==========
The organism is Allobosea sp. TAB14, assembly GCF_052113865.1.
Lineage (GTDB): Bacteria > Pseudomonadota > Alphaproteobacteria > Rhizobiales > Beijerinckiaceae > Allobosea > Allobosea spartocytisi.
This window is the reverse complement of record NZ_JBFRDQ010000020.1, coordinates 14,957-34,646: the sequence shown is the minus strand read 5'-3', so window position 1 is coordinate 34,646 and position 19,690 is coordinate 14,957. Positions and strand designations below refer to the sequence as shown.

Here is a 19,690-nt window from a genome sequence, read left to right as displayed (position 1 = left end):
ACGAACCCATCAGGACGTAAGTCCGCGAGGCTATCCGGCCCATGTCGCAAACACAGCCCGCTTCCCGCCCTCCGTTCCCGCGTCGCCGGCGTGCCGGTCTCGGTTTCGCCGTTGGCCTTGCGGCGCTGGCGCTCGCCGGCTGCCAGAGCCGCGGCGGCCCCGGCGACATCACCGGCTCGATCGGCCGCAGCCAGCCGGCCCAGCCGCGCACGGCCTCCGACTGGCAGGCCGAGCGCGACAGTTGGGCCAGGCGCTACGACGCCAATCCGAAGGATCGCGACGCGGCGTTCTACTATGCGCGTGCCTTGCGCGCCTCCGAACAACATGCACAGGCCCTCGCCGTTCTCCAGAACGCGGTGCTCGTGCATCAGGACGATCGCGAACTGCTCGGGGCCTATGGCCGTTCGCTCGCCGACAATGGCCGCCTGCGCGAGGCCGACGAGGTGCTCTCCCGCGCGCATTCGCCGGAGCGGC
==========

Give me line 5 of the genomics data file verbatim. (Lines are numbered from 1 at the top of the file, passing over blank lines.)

ACGAACCCATCAGGACGTAAGTCCGCGAGGCTATCCGGCCCATGTCGCAAACACAGCCCGCTTCCCGCCCTCCGTTCCCGCGTCGCCGGCGTGCCGGTCTCGGTTTCGCCGTTGGCCTTGCGGCGCTGGCGCTCGCCGGCTGCCAGAGCCGCGGCGGCCCCGGCGACATCACCGGCTCGATCGGCCGCAGCCAGCCGGCCCAGCCGCGCACGGCCTCCGACTGGCAGGCCGAGCGCGACAGTTGGGCCAGGCGCTACGACGCCAATCCGAAGGATCGCGACGCGGCGTTCTACTATGCGCGTGCCTTGCGCGCCTCCGAACAACATGCACAGGCCCTCGCCGTTCTCCAGAACGCGGTGCTCGTGCATCAGGACGATCGCGAACTGCTCGGGGCCTATGGCCGTTCGCTCGCCGACAATGGCCGCCTGCGCGAGGCCGACGAGGTGCTCTCCCGCGCGCATTCGCCGGAGCGGC